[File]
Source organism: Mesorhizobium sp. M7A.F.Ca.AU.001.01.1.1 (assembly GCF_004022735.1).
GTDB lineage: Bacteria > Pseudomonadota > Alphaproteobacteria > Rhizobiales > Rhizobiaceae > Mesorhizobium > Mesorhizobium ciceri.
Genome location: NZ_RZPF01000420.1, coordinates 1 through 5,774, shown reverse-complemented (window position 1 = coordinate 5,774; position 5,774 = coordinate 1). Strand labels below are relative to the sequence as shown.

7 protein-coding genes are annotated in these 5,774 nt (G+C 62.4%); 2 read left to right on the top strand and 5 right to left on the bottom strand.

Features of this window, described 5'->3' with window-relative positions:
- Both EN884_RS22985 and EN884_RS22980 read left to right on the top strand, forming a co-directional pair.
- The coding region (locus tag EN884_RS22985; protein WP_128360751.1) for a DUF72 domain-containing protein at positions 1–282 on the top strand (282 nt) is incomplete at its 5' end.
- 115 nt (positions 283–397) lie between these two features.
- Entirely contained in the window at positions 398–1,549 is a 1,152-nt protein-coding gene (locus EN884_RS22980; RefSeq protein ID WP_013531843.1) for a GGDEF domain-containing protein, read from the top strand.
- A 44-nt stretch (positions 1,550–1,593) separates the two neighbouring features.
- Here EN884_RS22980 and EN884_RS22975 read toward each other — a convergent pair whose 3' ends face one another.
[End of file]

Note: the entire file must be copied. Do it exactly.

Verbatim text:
Source organism: Mesorhizobium sp. M7A.F.Ca.AU.001.01.1.1 (assembly GCF_004022735.1).
GTDB lineage: Bacteria > Pseudomonadota > Alphaproteobacteria > Rhizobiales > Rhizobiaceae > Mesorhizobium > Mesorhizobium ciceri.
Genome location: NZ_RZPF01000420.1, coordinates 1 through 5,774, shown reverse-complemented (window position 1 = coordinate 5,774; position 5,774 = coordinate 1). Strand labels below are relative to the sequence as shown.

7 protein-coding genes are annotated in these 5,774 nt (G+C 62.4%); 2 read left to right on the top strand and 5 right to left on the bottom strand.

Features of this window, described 5'->3' with window-relative positions:
- Both EN884_RS22985 and EN884_RS22980 read left to right on the top strand, forming a co-directional pair.
- The coding region (locus tag EN884_RS22985; protein WP_128360751.1) for a DUF72 domain-containing protein at positions 1–282 on the top strand (282 nt) is incomplete at its 5' end.
- 115 nt (positions 283–397) lie between these two features.
- Entirely contained in the window at positions 398–1,549 is a 1,152-nt protein-coding gene (locus EN884_RS22980; RefSeq protein ID WP_013531843.1) for a GGDEF domain-containing protein, read from the top strand.
- A 44-nt stretch (positions 1,550–1,593) separates the two neighbouring features.
- Here EN884_RS22980 and EN884_RS22975 read toward each other — a convergent pair whose 3' ends face one another.